It is astonishing to hear songs of praise and gratitude from people who live on a dollar a day. If I had such gratitude, how much might I be able to do with all that I have been given? I understand that these people need something we have to offer—there is much we could do for very little. But I also know that we need them so much more than they need us.

At the end of the service, Professor Warner thanked the parishioners for their hospitality and asks the students to introduce themselves. Michael Jon Mondovics got a big round of applause by praising the choir. He seems very much home here, and later on I found out why. You’ll find out, too, in the following entry:

Michael Jon Mondovics ’13—Home is the place where one seeks solace and serenity in all that surrounds them. Home is, as they say, “where the heart is.”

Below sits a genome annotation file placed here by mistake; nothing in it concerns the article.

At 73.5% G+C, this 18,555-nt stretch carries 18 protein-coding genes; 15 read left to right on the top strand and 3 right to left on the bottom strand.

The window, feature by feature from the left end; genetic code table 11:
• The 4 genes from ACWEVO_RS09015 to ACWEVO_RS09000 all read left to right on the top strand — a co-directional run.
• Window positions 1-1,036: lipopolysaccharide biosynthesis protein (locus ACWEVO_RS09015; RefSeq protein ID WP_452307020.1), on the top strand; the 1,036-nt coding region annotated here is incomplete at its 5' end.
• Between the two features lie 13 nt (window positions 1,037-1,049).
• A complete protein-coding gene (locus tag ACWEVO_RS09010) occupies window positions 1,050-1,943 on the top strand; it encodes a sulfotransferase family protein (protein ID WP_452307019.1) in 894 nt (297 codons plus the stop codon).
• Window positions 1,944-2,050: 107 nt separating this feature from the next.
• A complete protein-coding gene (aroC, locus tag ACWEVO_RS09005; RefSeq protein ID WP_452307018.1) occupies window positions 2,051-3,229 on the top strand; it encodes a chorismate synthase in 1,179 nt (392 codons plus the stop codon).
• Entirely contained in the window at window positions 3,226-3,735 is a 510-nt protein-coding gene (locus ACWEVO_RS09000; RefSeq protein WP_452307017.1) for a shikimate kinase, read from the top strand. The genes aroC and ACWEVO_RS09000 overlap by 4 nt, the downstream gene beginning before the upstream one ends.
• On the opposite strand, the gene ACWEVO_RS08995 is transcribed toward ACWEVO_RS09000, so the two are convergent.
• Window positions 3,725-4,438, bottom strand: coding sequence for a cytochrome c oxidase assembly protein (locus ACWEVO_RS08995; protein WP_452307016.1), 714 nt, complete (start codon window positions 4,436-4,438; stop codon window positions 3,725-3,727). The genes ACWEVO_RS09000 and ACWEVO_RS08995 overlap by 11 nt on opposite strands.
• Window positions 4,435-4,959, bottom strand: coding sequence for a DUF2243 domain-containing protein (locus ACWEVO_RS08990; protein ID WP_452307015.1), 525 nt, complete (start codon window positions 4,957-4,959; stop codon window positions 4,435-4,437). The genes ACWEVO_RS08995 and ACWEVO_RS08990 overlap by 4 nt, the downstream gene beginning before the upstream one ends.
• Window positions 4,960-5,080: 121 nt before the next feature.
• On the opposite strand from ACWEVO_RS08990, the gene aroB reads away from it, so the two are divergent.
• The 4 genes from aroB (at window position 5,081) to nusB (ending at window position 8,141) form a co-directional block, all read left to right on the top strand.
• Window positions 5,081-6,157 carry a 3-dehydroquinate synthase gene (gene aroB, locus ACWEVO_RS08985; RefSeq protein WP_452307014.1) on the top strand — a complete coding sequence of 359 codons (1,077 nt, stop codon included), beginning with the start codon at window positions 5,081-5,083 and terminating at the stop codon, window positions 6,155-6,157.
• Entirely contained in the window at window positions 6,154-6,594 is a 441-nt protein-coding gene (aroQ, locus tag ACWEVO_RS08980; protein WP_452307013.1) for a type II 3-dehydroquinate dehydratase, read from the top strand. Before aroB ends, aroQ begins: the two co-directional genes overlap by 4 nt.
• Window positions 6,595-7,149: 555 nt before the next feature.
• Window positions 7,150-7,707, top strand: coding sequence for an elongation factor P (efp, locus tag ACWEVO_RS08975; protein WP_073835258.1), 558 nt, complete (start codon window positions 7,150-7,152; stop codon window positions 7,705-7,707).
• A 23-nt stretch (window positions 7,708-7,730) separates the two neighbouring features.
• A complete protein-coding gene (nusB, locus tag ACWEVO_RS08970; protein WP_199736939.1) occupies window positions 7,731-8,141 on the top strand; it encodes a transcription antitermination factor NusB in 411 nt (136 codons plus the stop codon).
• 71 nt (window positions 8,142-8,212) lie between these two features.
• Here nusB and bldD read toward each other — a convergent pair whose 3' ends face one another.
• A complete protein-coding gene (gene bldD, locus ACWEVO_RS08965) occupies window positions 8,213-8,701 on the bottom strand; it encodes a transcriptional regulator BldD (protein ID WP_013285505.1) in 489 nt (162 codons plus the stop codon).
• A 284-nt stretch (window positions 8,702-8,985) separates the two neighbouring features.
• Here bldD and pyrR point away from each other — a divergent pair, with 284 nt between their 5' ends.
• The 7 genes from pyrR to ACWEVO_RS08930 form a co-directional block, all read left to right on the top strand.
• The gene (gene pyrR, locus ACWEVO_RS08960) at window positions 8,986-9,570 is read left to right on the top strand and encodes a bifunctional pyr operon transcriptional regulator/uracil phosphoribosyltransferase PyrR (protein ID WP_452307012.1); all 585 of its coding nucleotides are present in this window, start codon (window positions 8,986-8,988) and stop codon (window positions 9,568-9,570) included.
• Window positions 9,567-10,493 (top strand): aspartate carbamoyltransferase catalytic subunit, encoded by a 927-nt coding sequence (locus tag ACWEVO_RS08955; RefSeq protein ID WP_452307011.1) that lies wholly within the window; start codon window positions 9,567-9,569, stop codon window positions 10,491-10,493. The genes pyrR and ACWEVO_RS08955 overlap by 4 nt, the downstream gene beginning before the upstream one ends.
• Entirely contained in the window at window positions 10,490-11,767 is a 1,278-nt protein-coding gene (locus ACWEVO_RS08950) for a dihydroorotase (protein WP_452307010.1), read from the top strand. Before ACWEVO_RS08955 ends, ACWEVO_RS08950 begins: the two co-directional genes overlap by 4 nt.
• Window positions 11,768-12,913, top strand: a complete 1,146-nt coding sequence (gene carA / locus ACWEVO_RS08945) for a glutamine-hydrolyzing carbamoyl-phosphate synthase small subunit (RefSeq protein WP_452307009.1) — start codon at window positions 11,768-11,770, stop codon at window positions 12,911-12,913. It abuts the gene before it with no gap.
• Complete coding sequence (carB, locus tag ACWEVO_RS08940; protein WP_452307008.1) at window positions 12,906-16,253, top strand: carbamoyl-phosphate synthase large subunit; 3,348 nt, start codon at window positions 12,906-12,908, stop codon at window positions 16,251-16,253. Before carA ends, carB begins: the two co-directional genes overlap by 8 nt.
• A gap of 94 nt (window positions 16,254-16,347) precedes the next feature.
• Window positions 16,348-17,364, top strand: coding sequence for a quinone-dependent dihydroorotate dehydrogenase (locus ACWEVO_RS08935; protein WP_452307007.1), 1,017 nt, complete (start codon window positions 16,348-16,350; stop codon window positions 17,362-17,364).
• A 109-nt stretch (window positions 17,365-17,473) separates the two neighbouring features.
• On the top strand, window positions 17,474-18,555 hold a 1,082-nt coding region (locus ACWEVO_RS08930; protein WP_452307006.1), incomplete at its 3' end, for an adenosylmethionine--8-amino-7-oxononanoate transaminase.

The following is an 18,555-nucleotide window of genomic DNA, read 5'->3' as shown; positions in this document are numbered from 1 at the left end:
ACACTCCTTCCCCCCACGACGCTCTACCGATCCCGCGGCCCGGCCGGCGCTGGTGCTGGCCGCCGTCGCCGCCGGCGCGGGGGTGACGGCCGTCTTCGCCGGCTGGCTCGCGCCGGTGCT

Today three students, myself, Professor Warner, and Steve Charles were given the opportunity to attend Sunday mass at a Catholic Church within the slum of Kibera. I will avoid using such a word from this point on for this “slum,” as we call it, is home to thousands of residents of Nairobi, Kenya. Kibera is the largest of its kind anywhere in Africa south of the Sahara desert. In this home to thousands my eyes were truly opened to that which one could call extreme poverty, poverty so great that I was almost moved to tears. Yet regardless of my emotions and feeling the furthest out of my element I have ever been, I saw hope of a promising future to those who call Kibera home.

We parked our van just outside Kibera’s residential limits, where we were greeted by two sisters who led us shortly down the street before pulling us aside to wait for more members of the congregation to meet with us. Mind you, we had yet to enter Kibera. Then we were greeted by 10 male parishioners who would be our guides to the Christ the King. They began to explain the extreme danger it was for such “folks as us” to travel into Kibera and together they would be our security team to prevent any harm that could fall upon us. Each of us had two parishioners acting as our own body guards.

For the first time in Kenya I was actually scared.